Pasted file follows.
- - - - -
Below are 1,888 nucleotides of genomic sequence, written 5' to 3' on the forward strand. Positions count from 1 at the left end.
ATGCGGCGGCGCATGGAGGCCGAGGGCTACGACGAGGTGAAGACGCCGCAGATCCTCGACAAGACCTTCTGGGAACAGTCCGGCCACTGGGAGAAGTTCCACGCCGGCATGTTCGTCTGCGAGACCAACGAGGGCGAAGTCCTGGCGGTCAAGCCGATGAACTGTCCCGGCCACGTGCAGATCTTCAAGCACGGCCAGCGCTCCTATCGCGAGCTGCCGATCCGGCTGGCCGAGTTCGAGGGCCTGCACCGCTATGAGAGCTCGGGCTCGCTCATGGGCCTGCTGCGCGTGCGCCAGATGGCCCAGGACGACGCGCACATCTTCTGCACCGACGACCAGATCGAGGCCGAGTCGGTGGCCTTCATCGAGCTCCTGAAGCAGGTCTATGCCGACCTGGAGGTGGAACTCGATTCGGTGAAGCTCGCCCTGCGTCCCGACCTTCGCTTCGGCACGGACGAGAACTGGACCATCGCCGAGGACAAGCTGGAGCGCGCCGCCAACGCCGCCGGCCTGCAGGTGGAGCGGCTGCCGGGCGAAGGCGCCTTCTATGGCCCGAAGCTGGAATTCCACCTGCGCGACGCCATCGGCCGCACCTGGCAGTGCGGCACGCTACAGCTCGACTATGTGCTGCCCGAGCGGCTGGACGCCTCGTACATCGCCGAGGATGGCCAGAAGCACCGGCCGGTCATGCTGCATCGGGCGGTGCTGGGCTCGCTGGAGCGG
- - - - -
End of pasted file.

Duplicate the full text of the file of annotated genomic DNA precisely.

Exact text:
Below are 1,888 nucleotides of genomic sequence, written 5' to 3' on the forward strand. Positions count from 1 at the left end.
ATGCGGCGGCGCATGGAGGCCGAGGGCTACGACGAGGTGAAGACGCCGCAGATCCTCGACAAGACCTTCTGGGAACAGTCCGGCCACTGGGAGAAGTTCCACGCCGGCATGTTCGTCTGCGAGACCAACGAGGGCGAAGTCCTGGCGGTCAAGCCGATGAACTGTCCCGGCCACGTGCAGATCTTCAAGCACGGCCAGCGCTCCTATCGCGAGCTGCCGATCCGGCTGGCCGAGTTCGAGGGCCTGCACCGCTATGAGAGCTCGGGCTCGCTCATGGGCCTGCTGCGCGTGCGCCAGATGGCCCAGGACGACGCGCACATCTTCTGCACCGACGACCAGATCGAGGCCGAGTCGGTGGCCTTCATCGAGCTCCTGAAGCAGGTCTATGCCGACCTGGAGGTGGAACTCGATTCGGTGAAGCTCGCCCTGCGTCCCGACCTTCGCTTCGGCACGGACGAGAACTGGACCATCGCCGAGGACAAGCTGGAGCGCGCCGCCAACGCCGCCGGCCTGCAGGTGGAGCGGCTGCCGGGCGAAGGCGCCTTCTATGGCCCGAAGCTGGAATTCCACCTGCGCGACGCCATCGGCCGCACCTGGCAGTGCGGCACGCTACAGCTCGACTATGTGCTGCCCGAGCGGCTGGACGCCTCGTACATCGCCGAGGATGGCCAGAAGCACCGGCCGGTCATGCTGCATCGGGCGGTGCTGGGCTCGCTGGAGCGG